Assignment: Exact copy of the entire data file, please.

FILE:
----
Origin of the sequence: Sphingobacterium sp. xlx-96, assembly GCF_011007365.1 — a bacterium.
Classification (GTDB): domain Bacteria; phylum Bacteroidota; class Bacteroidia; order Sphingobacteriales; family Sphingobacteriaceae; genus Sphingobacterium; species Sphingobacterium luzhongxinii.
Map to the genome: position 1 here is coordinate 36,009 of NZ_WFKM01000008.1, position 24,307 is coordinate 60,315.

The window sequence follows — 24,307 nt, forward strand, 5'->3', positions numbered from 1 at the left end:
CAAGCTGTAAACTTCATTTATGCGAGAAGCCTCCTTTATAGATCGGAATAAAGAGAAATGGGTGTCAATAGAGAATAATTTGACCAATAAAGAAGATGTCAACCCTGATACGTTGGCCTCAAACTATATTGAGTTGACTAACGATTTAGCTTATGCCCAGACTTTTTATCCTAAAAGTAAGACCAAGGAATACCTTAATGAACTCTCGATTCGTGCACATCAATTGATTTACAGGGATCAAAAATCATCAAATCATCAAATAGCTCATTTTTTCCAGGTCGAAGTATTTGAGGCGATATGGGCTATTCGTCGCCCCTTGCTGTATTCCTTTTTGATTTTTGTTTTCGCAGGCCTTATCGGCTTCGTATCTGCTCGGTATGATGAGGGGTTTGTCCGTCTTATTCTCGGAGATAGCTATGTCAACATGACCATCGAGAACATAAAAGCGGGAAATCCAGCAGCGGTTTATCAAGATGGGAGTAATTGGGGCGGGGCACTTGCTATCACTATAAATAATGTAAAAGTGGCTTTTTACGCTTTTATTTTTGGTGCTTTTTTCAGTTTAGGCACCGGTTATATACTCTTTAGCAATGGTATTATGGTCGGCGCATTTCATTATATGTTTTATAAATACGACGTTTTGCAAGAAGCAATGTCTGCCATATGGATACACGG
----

Origin of the sequence: Sphingobacterium sp. xlx-96, assembly GCF_011007365.1 — a bacterium.
Classification (GTDB): domain Bacteria; phylum Bacteroidota; class Bacteroidia; order Sphingobacteriales; family Sphingobacteriaceae; genus Sphingobacterium; species Sphingobacterium luzhongxinii.
Map to the genome: position 1 here is coordinate 36,009 of NZ_WFKM01000008.1, position 24,307 is coordinate 60,315.

The window sequence follows — 24,307 nt, forward strand, 5'->3', positions numbered from 1 at the left end:
CAAGCTGTAAACTTCATTTATGCGAGAAGCCTCCTTTATAGATCGGAATAAAGAGAAATGGGTGTCAATAGAGAATAATTTGACCAATAAAGAAGATGTCAACCCTGATACGTTGGCCTCAAACTATATTGAGTTGACTAACGATTTAGCTTATGCCCAGACTTTTTATCCTAAAAGTAAGACCAAGGAATACCTTAATGAACTCTCGATTCGTGCACATCAATTGATTTACAGGGATCAAAAATCATCAAATCATCAAATAGCTCATTTTTTCCAGGTCGAAGTATTTGAGGCGATATGGGCTATTCGTCGCCCCTTGCTGTATTCCTTTTTGATTTTTGTTTTCGCAGGCCTTATCGGCTTCGTATCTGCTCGGTATGATGAGGGGTTTGTCCGTCTTATTCTCGGAGATAGCTATGTCAACATGACCATCGAGAACATAAAAGCGGGAAATCCAGCAGCGGTTTATCAAGATGGGAGTAATTGGGGCGGGGCACTTGCTATCACTATAAATAATGTAAAAGTGGCTTTTTACGCTTTTATTTTTGGTGCTTTTTTCAGTTTAGGCACCGGTTATATACTCTTTAGCAATGGTATTATGGTCGGCGCATTTCATTATATGTTTTATAAATACGACGTTTTGCAAGAAGCAATGTCTGCCATATGGATACACGG